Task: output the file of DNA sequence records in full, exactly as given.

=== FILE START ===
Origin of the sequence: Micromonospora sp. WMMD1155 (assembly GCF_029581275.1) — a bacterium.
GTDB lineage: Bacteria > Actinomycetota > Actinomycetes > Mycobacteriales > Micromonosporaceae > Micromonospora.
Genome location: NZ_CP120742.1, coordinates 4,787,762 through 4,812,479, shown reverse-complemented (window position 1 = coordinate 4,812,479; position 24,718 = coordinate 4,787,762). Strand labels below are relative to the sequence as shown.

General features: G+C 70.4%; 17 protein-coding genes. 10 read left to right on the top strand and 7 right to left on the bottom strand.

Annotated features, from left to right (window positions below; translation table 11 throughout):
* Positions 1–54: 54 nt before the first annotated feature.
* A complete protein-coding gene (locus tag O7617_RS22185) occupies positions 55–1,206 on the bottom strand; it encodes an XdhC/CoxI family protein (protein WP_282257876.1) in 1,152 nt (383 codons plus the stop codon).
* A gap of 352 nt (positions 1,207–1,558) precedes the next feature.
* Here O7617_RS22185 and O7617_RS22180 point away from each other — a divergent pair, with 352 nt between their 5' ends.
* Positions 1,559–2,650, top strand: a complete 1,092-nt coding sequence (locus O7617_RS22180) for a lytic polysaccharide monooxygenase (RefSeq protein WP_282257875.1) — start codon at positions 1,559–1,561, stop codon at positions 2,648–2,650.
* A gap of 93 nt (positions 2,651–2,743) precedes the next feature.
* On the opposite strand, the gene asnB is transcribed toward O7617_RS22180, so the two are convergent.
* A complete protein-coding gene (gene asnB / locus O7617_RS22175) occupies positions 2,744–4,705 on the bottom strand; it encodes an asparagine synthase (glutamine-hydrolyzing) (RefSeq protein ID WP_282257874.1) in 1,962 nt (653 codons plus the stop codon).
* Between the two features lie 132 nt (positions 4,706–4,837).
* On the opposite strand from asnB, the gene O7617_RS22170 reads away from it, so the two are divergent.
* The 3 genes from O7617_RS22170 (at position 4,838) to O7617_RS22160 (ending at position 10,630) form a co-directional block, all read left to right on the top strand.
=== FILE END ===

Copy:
Origin of the sequence: Micromonospora sp. WMMD1155 (assembly GCF_029581275.1) — a bacterium.
GTDB lineage: Bacteria > Actinomycetota > Actinomycetes > Mycobacteriales > Micromonosporaceae > Micromonospora.
Genome location: NZ_CP120742.1, coordinates 4,787,762 through 4,812,479, shown reverse-complemented (window position 1 = coordinate 4,812,479; position 24,718 = coordinate 4,787,762). Strand labels below are relative to the sequence as shown.

General features: G+C 70.4%; 17 protein-coding genes. 10 read left to right on the top strand and 7 right to left on the bottom strand.

Annotated features, from left to right (window positions below; translation table 11 throughout):
* Positions 1–54: 54 nt before the first annotated feature.
* A complete protein-coding gene (locus tag O7617_RS22185) occupies positions 55–1,206 on the bottom strand; it encodes an XdhC/CoxI family protein (protein WP_282257876.1) in 1,152 nt (383 codons plus the stop codon).
* A gap of 352 nt (positions 1,207–1,558) precedes the next feature.
* Here O7617_RS22185 and O7617_RS22180 point away from each other — a divergent pair, with 352 nt between their 5' ends.
* Positions 1,559–2,650, top strand: a complete 1,092-nt coding sequence (locus O7617_RS22180) for a lytic polysaccharide monooxygenase (RefSeq protein WP_282257875.1) — start codon at positions 1,559–1,561, stop codon at positions 2,648–2,650.
* A gap of 93 nt (positions 2,651–2,743) precedes the next feature.
* On the opposite strand, the gene asnB is transcribed toward O7617_RS22180, so the two are convergent.
* A complete protein-coding gene (gene asnB / locus O7617_RS22175) occupies positions 2,744–4,705 on the bottom strand; it encodes an asparagine synthase (glutamine-hydrolyzing) (RefSeq protein ID WP_282257874.1) in 1,962 nt (653 codons plus the stop codon).
* Between the two features lie 132 nt (positions 4,706–4,837).
* On the opposite strand from asnB, the gene O7617_RS22170 reads away from it, so the two are divergent.
* The 3 genes from O7617_RS22170 (at position 4,838) to O7617_RS22160 (ending at position 10,630) form a co-directional block, all read left to right on the top strand.